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Monday, April 02, 2018

Legal Ed's Futures: No. 45 (guest post, John Mayer)

In Legal Ed’s Futures: No. 43, Dean Rodriguez missed a stakeholder organization – CALI.  [Ed's note:  Center for Computer-Assisted Legal Instruction). We’ve been around since the late 1970’s. You may think CALI is about lessons, free casebooks or awards, but what we are really about is creating a living institutional memory for law school teaching materials and capturing expertise in a digital format that can be scaled and re-purposed using increasingly powerful technology.    

Among all the other crises there is a crisis in the way teaching materials are produced, distributed, shared and incentivised.  

- casebooks that cost $200 or more,

- exam banks where faculty share PDFs using 1990’s listserv technology (if at all), and, 

- incentives that favor lock-in, silos, proprietary systems and not educational flexibility or efficacy.

As previous posts might have mentioned, law faculty could be better at collaborating.   I have seen many pockets of sharing and generosity with course materials.  I have not seen any serious efforts to scale that up where it could become a new plateau of captured expertise or institutional memory in a digital format that opens the door to remixing, innovation and data science.  Why not?

The hyperfocus on ranking bleeds into this space as download counts and top-ten lists.  Not all this counting is a bad thing, but it’s very rudimentary and looks to remain so while it is in a captured silo of commercial publishers.   We could be so much smarter about all this.  

Let me present this as a series of “what ifs”…

What if we had a database of tens of thousands of multiple choice questions keyed to specific learning objectives and subject matter ready to be used instantly as formative assessment?

What if we had a website full of syllabi, powerpoint slides, video lectures, case briefs and teacher notes ready for law faculty to take a use, remix and improve for their own particular teaching needs?is 

What if we had hundreds of videos of lawyers being lawyers organized by subject and activity for students to learn and critique?   Sure, call it a Khan Academy for Legal Education.   

What if this were all freely available to anyone who wanted to teach and learn the law whether lawyer, law student, judge, undergrad, high schooler or pro se?  

None of these are high-tech or AI projects – they just require, time, effort and lots of law faculty collaborating and someone with some tech savvy to build and maintain the tools.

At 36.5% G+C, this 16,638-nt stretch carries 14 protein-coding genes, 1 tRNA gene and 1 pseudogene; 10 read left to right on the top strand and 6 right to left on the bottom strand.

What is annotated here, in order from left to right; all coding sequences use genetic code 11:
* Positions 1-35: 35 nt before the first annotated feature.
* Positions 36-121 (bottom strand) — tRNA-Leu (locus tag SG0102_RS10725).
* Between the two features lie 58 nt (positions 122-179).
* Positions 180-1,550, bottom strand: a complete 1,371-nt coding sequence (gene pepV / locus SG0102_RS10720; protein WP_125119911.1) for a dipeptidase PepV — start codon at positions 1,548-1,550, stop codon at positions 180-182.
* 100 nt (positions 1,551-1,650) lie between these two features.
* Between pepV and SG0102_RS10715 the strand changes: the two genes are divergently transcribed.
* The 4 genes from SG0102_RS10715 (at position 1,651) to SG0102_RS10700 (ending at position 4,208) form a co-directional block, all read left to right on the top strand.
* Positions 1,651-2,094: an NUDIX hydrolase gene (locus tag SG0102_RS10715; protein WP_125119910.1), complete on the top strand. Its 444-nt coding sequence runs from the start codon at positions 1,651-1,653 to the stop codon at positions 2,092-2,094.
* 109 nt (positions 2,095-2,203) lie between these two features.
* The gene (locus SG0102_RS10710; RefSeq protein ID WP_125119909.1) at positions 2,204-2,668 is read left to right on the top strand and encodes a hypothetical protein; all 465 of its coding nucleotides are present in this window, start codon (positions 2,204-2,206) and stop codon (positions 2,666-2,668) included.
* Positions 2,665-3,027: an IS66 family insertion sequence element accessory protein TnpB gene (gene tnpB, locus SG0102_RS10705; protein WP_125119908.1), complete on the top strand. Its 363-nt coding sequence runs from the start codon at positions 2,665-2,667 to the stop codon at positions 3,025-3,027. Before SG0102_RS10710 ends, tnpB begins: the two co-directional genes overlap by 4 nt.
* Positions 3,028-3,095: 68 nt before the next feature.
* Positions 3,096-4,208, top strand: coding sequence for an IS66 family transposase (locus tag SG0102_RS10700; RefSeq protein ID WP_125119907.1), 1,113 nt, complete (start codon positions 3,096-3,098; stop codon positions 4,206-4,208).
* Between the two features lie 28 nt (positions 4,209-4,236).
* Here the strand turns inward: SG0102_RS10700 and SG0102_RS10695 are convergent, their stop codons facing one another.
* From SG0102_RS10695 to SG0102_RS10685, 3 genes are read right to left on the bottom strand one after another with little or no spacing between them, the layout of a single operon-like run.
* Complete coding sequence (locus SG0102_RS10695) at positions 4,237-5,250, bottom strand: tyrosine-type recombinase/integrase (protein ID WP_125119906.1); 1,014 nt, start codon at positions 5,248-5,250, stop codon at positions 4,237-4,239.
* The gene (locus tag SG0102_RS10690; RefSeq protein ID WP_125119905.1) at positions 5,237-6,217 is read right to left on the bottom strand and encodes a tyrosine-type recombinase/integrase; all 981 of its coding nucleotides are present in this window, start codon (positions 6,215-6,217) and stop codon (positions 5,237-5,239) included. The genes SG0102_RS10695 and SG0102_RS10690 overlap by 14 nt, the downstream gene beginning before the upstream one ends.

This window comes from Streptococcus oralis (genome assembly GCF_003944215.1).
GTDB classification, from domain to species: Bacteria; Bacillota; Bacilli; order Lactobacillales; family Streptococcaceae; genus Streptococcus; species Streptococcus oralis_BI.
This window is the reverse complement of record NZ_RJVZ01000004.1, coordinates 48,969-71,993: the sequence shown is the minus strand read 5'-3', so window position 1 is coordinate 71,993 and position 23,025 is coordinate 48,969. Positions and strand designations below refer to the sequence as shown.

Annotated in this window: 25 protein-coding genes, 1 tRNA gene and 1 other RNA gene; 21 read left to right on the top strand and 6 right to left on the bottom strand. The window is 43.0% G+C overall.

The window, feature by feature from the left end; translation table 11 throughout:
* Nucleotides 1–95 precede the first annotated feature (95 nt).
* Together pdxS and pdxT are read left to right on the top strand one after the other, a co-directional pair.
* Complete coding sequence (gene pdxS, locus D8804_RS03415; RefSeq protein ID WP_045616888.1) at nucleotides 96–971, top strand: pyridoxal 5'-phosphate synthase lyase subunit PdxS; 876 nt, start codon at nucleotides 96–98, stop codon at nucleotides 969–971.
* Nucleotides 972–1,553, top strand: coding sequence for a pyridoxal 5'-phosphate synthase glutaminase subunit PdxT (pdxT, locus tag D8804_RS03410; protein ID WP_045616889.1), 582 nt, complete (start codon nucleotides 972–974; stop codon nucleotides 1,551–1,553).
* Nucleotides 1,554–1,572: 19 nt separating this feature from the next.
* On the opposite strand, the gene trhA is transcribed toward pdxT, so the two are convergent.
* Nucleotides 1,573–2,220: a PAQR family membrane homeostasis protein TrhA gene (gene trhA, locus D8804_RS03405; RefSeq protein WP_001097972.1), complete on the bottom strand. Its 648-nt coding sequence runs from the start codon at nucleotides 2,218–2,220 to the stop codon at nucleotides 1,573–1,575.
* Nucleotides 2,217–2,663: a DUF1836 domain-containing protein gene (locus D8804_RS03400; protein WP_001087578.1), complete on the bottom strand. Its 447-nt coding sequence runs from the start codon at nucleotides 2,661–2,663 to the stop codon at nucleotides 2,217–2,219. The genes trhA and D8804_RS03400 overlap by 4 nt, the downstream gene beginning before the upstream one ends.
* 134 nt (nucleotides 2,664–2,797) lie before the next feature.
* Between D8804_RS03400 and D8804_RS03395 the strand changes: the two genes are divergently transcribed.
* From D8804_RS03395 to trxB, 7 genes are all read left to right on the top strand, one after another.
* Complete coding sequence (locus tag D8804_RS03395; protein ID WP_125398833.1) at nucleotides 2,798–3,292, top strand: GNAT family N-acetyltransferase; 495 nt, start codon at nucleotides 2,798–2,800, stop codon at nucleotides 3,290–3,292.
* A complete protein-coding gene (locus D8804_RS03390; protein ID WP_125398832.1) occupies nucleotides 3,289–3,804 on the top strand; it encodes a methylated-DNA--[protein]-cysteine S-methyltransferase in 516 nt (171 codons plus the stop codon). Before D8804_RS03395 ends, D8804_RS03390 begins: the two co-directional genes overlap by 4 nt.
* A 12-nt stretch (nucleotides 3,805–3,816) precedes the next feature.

CALI publishes over 1000 web-based tutorials in 40 different subject areas.  We also publish free casebooks where you can download the Microsoft Word .doc file to remix into something purpose-built for your teaching needs.  We pay faculty to do these things with us because we value their time and we know that pure altruism is a complex problem of cognitive surplus (See Clay Shirky’s book of this name for more detail).  

You know who else is really good at this and, coincidentally missing from the list of stakeholder organizations? 

AALL – The American Association of Law Libraries.  We need their skills, collaboration and knowledge management more than ever.  No organization in legal education has so consistently worked hard at community engagement and collaborative thinking than the law libraries.  They had to in the face of shrinking budgets and digital transformation.  Make a place for the law librarians at the table – we will all be better for it.  

Let me conclude on one more area of legal education materials that could change legal education in a big way – bar exam study materials.   It’s time this was wrenched back from commercial interests that reduce the important responsibility of quality control to base regurgitation and cute acronyms.  Law schools should collaborate with the NCBE and state bar associations on the creation of a materials, lectures, multiple choice question banks such that students take the bar exam after they complete one year of law school.   We are not adversaries.  The last two years of law school could then be all about teaching proto-lawyers and all that messy, bar passage stuff is out of the way.  Law school should not be about attaining a minimum.     

This should be easy for the amazing cohort of brilliant people we have tenured as law professors.  The bar exam should be the serious rite of passage it is, but before the unqualified or unwilling have invested 3 years. We should b teaching beyond the bar’s bare minimum requirements.  We need to set the bar higher and we should set it sooner.  

We can do this.  The tech has never been more ubiquitous and easy to use, but creating quality content and improving it iteratively is hard work.  I am an optimist, but not a tech utopianist.   We can do this.  

John Mayer (Executive Director, CALI)

Posted by Dan Rodriguez on April 2, 2018 at 11:36 AM in 2018 Symposium: Future of Legal Ed | Permalink

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